Like many others, I received a collections notice from Nationwide Collections in the amount of 26.16. The letter stated I the original account was with Columbia House. Odd, seeing I've never had an account with them and upon checking with Columbia House, the account number wasn't valid.
I sent a dispute letter to them and probably won't hear from them again. This company has been sued repeatedly and needs to be put on notice that they cannot continue doing this. Below is a sample letter should anyone need to write one:
Dear Nationwide Collections,
I am writing in response to your letter dated (insert date), (copy enclosed) because I do not owe the debt you say I do: Columbia House, account 908xxxxxxxx, record number C1/188xxxx. A quick search in the Internet indicates you should be very familiar with disputes of this exact nature.
This is the first I've heard from you or any other company on this matter; therefore, in accordance with the Fair Debt Collection Practices Act, Section 809(b): Validating Debts:
(b) If the consumer notifies the debt collector in writing within the thirty-day period described in subsection (a) that the debt, or any portion thereof, is disputed, or that the consumer requests the name and address of the original creditor, the debt collector shall cease collection of the debt, or any disputed portion thereof, until the debt collector obtains verification of the debt or any copy of a judgment, or the name and address of the original creditor, and a copy of such verification or judgment, or name and address of the original creditor, is mailed to the consumer by the debt collector.
I respectfully request that you provide me with the following information:
(1) the date I allegedly entered into a contract with Columbia House
(2) a full itemization of the charges and account history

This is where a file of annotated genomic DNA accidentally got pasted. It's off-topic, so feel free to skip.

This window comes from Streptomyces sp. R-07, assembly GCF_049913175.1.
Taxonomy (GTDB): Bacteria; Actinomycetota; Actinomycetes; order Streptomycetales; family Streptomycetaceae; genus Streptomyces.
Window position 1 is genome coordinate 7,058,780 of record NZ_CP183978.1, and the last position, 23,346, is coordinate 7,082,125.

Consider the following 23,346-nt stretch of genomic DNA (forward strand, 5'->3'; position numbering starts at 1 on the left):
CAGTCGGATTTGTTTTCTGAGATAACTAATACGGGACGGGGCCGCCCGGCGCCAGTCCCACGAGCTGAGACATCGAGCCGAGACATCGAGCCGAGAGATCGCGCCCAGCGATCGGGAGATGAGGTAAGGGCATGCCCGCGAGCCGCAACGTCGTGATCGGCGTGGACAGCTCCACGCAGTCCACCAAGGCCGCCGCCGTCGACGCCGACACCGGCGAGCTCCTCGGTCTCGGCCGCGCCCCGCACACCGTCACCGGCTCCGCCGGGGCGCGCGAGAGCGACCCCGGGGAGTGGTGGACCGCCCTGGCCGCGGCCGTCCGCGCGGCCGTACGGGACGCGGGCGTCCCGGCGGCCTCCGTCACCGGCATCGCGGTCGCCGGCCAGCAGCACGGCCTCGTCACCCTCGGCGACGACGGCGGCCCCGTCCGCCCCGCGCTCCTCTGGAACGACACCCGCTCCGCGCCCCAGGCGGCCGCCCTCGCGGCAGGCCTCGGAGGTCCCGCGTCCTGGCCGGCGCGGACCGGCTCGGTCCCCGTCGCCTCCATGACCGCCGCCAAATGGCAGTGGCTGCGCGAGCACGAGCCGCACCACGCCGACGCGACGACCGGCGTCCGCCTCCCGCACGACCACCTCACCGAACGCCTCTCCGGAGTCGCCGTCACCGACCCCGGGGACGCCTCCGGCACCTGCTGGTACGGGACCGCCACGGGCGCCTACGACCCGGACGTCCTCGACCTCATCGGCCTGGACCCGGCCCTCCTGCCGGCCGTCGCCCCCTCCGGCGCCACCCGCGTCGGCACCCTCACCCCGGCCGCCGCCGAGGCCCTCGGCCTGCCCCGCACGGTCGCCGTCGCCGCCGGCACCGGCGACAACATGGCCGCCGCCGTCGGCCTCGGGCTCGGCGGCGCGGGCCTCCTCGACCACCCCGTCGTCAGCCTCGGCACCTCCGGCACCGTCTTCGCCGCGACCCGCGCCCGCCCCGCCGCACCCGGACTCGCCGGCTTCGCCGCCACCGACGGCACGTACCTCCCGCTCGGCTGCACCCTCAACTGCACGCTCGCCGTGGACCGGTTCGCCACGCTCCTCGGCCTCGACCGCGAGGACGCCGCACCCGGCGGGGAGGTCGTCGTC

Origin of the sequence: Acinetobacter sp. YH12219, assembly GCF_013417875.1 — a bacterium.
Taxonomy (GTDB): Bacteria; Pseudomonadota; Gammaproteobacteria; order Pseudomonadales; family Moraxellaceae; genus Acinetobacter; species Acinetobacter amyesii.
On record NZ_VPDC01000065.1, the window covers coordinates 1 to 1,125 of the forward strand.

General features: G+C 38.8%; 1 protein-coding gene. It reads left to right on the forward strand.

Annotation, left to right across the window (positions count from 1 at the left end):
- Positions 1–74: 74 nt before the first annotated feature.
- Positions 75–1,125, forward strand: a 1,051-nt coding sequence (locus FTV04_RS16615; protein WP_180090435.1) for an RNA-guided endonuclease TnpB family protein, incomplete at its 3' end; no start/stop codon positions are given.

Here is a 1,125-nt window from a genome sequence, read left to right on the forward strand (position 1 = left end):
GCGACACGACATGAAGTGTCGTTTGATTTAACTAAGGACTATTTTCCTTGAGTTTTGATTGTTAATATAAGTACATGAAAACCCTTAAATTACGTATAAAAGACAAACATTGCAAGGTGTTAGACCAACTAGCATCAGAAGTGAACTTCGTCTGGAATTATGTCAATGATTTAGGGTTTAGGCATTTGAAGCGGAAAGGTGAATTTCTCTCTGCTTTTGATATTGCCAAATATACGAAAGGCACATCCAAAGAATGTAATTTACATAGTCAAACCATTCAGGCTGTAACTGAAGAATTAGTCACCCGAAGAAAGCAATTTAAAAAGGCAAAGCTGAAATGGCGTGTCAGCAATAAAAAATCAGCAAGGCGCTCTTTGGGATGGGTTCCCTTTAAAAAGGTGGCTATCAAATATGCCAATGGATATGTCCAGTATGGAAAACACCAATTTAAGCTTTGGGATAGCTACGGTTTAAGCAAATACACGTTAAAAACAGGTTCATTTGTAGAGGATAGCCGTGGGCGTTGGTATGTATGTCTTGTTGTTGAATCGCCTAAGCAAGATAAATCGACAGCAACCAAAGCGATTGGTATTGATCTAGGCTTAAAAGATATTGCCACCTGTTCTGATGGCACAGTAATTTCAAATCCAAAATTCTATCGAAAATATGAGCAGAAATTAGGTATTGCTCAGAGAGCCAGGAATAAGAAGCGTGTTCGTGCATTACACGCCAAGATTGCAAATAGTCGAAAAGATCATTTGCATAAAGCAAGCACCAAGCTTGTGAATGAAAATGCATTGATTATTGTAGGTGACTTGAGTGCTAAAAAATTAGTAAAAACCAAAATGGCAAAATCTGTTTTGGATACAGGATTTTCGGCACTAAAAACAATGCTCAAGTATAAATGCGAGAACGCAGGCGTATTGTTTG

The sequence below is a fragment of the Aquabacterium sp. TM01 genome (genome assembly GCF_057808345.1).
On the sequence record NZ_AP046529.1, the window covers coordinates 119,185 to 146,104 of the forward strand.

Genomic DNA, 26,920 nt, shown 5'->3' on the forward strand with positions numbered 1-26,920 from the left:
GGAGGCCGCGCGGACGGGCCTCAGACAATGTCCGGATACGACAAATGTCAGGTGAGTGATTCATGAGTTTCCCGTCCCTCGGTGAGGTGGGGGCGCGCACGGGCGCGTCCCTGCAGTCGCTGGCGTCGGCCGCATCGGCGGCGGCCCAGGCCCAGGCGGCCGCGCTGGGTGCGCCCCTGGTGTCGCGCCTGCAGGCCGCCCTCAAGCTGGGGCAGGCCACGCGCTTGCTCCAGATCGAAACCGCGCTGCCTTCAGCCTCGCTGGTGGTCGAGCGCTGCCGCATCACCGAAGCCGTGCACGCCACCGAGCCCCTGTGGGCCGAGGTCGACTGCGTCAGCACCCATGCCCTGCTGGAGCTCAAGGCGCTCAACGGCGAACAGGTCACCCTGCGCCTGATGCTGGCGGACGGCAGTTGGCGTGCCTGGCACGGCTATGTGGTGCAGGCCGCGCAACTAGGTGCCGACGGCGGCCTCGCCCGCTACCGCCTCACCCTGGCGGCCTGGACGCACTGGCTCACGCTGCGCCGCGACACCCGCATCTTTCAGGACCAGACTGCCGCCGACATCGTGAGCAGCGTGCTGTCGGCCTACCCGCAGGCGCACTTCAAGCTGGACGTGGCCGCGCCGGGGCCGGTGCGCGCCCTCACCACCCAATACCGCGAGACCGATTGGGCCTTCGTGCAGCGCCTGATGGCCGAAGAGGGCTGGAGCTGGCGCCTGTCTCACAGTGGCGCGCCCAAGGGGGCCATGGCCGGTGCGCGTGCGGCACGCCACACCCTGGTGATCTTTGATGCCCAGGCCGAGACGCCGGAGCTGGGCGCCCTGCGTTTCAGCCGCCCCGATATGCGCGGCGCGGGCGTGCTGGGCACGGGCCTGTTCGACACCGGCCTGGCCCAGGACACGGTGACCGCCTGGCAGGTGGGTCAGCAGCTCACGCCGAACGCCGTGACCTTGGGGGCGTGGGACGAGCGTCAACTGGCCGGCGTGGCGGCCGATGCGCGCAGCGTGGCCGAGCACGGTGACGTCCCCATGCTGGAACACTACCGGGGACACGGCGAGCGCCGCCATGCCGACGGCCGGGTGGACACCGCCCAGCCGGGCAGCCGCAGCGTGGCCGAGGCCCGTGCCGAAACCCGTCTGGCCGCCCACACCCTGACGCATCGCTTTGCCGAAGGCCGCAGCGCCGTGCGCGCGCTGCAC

(3) state in which the agreement was entered into
.4) Proof that you are licensed to collect debts in (enter your state)
I assume you already have this information on file if you are prepared for litigation imminently.
Be advised that I am fully aware of my rights under the Fair Debt Collection Practices Act and the Fair Credit Reporting Act, including:
because I have disputed this debt in writing within 30 days of receipt of your dunning notice, you must obtain verification of the debt or a copy of the judgment against me and mail these items to me at your expense;
you cannot add interest or fees except those allowed by the original contract or state law.
you do not have to respond to this dispute but if you do, any attempt to collect this debt without validating it, violates the FDCPA;
Also be advised that I am keeping very accurate records of all correspondence from you and your company including recording all phone calls and I will not hesitate to report violations of the law to my State Attorney General, the Federal Trade Commission and the Better Business Bureau.
I have disputed this debt; therefore, until validated you know your information concerning this debt is inaccurate. Thus, if you have already reported this debt to any credit-reporting agency (CRA) or Credit Bureau (CB) then, you must immediately inform them of my dispute with this debt. Reporting information that you know to be inaccurate or failing to report information correctly violates the Fair Credit Reporting Act 1681s-2. Should you pursue a judgment without validating this debt, I will inform the judge and request the case be dismissed based on your failure to comply with the FDCPA. I further reserve my right to file suit under the FDCPA should my credit be affected in any way as a result of this erroneous and potentially fraudulent record.